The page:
A Manual Arts High School senior whose family of six was homeless for three months after his father lost his job will be attending Harvard University this fall, thanks to a USC program.
Jorge Campos, 17, currently lives with his family in Palmdale. His days are long, as he makes the approximately 140-mile round trip to his high school in South Los Angeles and back.
“Sometimes I’m getting home at midnight, and I have wake up the next morning at 5 or 4:30 ” he said.
But for Campos, the distance is nothing compared to what he’s been through.
Campos was only13 years old and set to begin high school when his father, an auto mechanic lost his job. The family was homeless for three months, living in a van, hotels and staying with relatives.
“Right now, I look back and instead of breaking down and crying , because they were very traumatic experiences, I just look at it what I lived through and look forward,” said Campos
As difficult as his circumstances were, he didn’t let that be an excuse from succeeding academically.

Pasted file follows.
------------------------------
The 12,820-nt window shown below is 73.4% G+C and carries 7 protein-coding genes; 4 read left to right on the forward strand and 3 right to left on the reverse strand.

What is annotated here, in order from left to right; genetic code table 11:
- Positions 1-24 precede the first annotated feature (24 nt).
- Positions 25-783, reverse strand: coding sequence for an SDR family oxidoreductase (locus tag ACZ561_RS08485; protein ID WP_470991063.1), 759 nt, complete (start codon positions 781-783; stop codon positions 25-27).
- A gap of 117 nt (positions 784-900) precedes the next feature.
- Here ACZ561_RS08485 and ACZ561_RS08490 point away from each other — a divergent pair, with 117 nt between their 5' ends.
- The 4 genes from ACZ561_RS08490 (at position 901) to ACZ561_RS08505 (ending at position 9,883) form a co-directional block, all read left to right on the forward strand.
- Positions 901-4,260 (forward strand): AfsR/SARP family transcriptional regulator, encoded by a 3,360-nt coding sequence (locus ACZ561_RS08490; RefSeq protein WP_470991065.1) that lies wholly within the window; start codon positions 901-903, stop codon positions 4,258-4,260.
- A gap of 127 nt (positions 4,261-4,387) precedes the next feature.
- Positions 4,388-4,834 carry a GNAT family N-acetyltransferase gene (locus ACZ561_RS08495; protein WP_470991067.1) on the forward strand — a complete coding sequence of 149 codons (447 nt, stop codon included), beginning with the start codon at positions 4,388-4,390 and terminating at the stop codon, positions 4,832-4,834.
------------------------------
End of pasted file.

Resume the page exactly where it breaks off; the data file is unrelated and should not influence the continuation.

That year, Campos — a USC TRIO Upward Bound Scholar — enrolled in college level courses at Los Angeles Community College. He needs to complete just three classes to earn his associates degree in Natural Sciences and Mathematics.
Homelessness was a motivating factor in shaping his education, as it prompted Campos to learn about finances, according to a news release from USC.
He even learned how his family could transition from a “high loan risk” to homeowners, which helped them purchase their home in Palmdale two years ago.
“I took on the budget. I took on the finances. All the bills that are paid at home run through me,” Campos told said
The son of Mexican parents, Campos grew up in South L.A. a few blocks away from the University of Southern California campus. He was invited to join the USC TRIO Upward Bound Math and Science program at his high school during his freshman year.
The program is geared toward helping high school students who are first-generation college bound, low-income students fulfill their potential and go to university. It provides students like Campos educational tools and resources at USC.
About 2,500 students are currently in the program, which is in its 40th year, the release stated.
Campos credits this program with helping achieve his success